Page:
By Matt Grimes, Senior Lecturer Music Industries and Radio

So it seems that he gloves are off in the next round in the fight for streaming services and coming out of the corner with a ringside music celebrity support team is heavyweight music and business mogul Jay Z. Already a successful rapper it seems that in some respects Jay Z is following lead from similarly positioned business mogul and rapper Dr Dre, who dipped his toe in the music streaming ‘pond’ with Beats Music.  With business partner and Chairman of Interscope Geffen A&M  Records, Jimmy Iovine, Dre developed Beats Music alongside the Beats electronic company, which also enlisted the support of music celebs such as Lady Gaga, Lil Wayne and Nicki Minaj, in designing their own customised Beats headphones and speakers.

Last year Dre and Iovine sold the whole Beats business empire for $3bn to Apple Inc who, it could be argued, were looking for a way of getting back on the music consumer map after digital music sales at the Apple iTunes store dropped by 13%.

The sale of course included Dre and Iovine joining Apple to add to the celebrity kudos that perhaps Apple desire.

This has of course recently been bolstered by DJ Zane Lowe leaving Radio 1 for a job with Apples new iTunes radio service. There is it seems a pattern forming and a ‘joining of dots’ in an attempt to propel Apple to the front of the digital music race.

I digress. So what will the ‘Hova’s’ acquisition of TIDAL mean for the music streaming landscape. Yes, a useful addition to a market that requires more competition, especially against the quasi-monopoly of Spotify, and perhaps an improvement in the quality of available streaming services. But scratch beneath the surface and what is TIDAL offering that others aren’t?

All of Taylor Swifts catalogue!! After her recent spat with Spotify, claiming that it didn’t fairly compensate artists, she has announced that all her tracks will be streamed on TIDAL.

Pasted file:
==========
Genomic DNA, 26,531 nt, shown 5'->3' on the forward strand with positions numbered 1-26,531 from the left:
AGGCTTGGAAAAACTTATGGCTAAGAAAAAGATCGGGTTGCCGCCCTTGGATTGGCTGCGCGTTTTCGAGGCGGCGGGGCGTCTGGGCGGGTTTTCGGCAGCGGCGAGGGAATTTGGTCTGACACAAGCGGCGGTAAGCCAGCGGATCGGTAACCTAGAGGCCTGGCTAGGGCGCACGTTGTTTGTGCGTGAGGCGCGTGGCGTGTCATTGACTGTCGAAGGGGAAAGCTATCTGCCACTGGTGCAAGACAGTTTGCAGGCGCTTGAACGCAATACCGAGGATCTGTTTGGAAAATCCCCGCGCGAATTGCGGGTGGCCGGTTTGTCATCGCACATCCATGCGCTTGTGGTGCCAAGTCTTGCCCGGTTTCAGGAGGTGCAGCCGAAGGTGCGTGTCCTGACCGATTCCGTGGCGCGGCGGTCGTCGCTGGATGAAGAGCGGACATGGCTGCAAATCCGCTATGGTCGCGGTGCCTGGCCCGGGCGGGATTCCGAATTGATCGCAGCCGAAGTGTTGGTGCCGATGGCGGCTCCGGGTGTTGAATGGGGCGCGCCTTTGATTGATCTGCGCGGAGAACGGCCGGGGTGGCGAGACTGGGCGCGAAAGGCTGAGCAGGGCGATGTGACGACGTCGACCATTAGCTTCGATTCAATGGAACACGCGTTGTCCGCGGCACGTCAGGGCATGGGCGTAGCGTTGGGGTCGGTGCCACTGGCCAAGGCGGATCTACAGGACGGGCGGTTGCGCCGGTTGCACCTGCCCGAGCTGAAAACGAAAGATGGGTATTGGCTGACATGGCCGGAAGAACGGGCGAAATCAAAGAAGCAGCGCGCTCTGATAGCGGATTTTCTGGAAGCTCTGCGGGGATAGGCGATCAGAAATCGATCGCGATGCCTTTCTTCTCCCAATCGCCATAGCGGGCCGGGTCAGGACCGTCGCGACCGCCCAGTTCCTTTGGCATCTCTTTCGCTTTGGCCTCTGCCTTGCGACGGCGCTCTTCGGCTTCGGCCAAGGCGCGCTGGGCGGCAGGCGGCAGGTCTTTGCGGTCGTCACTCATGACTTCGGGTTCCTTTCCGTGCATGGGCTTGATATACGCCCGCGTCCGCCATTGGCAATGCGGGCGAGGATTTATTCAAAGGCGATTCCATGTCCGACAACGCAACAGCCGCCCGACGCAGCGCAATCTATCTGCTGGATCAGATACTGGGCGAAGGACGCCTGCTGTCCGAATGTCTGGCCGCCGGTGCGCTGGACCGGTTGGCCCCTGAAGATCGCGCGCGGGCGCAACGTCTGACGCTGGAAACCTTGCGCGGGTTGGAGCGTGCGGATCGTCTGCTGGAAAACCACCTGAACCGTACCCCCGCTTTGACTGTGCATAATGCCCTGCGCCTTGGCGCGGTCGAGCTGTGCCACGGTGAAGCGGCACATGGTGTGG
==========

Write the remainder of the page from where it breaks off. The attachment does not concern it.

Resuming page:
Not a deal clincher in my book I’m afraid!

It is being promoted on a number of levels- firstly one of them being that it is ‘artist owned’ with many of Jay Z’s already wealthy music mates becoming shareholders of TIDAL.

I think the ‘artist owned’ moniker though is somewhat ambiguous in its rhetoric, these are artists who are ‘businesses’ which are owned by  a number of existing shareholders, so one could argue it will in fact  be ‘business owned’. Secondly it is promoted as being ‘artist led’ including exclusive first streaming release window for artists, though it is yet to be announced what those artists will get in return. Within this there is, and will continue to be, the continuing problem with royalties with artists having to stream albums to approximately 75 more people, to get the same return as they would from selling the album as a whole. Additionally 80% of streaming subscription fees currently goes to rights holders, so there is very little headroom for increasing those payments.

Thirdly it is promoting the fact that the music you get will be ‘lossless’, a process that preserves the original audio data, even when the file is compressed, which in turn offers a higher quality listening experience. Neil Young’s recently released high quality PonoMusic player, which has faced harsh criticism since its release due to its lack of streaming ability and limited catalogue, will be some competition for TIDAL. Deezer Elite already has a foot in the high quality audio streaming market but  is struggling to make a significant impression to warrant the investment and the cost to the consumer. It seems that most consumers don’t see high quality audio being an important part of the music streaming equation as they struggle to hear the difference, though interestingly the spend on high end audio products has increased, with a 65% increase in high-end headphones alone. So perhaps Jay Z is predicting an explosion in the demand for lossless audio streams.

However with a generation that’s grown up on all-you-can-eat, free streaming, one could argue it’s going to be difficult to sell especially with the monthly $19.99 price tag Tidal has put on its service to pay for the high cost of the infrastructure required to stream large numbers of ‘lossless’ files.

Finally of course this could be seen as another obvious way of promoting the artists already signed to Jay-Z’s entertainment company Roc Nation and  the potential for TIDAL to sign artists direct. With a rather lacklustre launch that was peppered with awkward moments, one can only wait to see if that is a portent of TIDAL and ultimately which way the tide will turn for music streaming.

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Matt Grimes

Degree Leader for Music Industries at Birmingham City University